A couple of weeks ago as I was leading a workshop in Glacier National Park, we were driving (separate vehicles) to a certain location and going by St Mary's Lake again. I glanced over as we were driving by and slammed on the brakes and pulled over quick. I jumped out (clients sometimes get used to that as we try to respond to what light is doing when we can) and I ran to the vantage point and grabbed this shot, hand held with the Canon 5D Mark2 and the 16-35L2 at 16mm. My client quickly came beside me and asked me if I though it was worth grabbing the camera. I said "heck yeah, I think so" and showed him my LCD. Unfortunately, the clouds were ripping by and even my second shot in this bracketed series was not as good as this first one. Once my client got his Canon 5D Mark3 and Nikon 14-24 at 24 he got some good shots too. I think the point is that we really need to remain flexible as we are out hunting for photos. A heightened level of awareness, willingness to respond, and always "looking" is key. Then, go with your gut if you feel you should stop to grab a shot.
The purchasers of fine art gallery prints (80% women decorating their homes) don't generally go for the really threatening/dramatic images, but I thought it was at least worth showing here for fun.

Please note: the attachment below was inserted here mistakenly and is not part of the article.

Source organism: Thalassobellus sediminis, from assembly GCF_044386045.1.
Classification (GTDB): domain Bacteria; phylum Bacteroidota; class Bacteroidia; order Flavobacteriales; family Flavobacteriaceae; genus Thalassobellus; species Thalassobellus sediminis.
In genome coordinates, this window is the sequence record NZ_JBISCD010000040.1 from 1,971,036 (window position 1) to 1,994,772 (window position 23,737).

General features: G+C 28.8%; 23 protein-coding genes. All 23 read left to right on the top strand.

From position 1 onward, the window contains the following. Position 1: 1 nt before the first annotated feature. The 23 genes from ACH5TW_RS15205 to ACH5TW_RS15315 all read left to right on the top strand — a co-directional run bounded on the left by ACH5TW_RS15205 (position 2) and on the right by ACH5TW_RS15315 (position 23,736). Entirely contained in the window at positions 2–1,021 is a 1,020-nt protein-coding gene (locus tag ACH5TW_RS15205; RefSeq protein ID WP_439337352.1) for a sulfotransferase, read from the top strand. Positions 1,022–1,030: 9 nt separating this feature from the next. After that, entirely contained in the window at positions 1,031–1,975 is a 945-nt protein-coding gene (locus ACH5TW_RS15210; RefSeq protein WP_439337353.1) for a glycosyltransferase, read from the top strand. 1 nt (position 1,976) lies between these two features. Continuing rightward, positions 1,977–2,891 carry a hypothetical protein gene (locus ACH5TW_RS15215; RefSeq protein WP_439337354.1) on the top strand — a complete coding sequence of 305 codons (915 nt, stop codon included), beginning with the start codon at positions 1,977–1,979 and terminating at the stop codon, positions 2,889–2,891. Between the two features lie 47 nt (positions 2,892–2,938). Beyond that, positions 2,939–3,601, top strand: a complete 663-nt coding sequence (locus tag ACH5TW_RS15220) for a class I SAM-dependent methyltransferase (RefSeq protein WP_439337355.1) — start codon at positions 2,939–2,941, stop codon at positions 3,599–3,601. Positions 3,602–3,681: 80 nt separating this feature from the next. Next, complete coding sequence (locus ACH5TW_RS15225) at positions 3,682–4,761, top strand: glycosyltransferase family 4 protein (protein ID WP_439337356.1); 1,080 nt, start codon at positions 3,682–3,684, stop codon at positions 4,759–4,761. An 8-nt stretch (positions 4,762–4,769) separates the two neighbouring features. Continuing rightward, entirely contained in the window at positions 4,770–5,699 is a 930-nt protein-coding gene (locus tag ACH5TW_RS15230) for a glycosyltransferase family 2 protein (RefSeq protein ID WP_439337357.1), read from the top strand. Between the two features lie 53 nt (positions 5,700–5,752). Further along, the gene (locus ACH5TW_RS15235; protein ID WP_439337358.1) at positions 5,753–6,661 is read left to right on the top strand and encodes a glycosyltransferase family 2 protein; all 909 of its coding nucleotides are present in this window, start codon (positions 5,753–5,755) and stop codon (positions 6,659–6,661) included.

I know some may not like the leaning trees from the lens distortion, but for whatever reason I, more often than not, prefer the distortion in landscape, so I let them be.
Canon 5D Mark2
F/5.6 (the sharpest for the lens)
Post production: 1 image done in ACR 7.1 with the exception of a touch of slight, selective highlight glow and a full color balance adjustment (as all images on the planet need IMO) and sizing and sharpening. I did exposure bracket the shot and for the potential print I would bring in the brighter version for the bottom shadowy areas for less noise there. I was a little quick and lazy on the web demo image...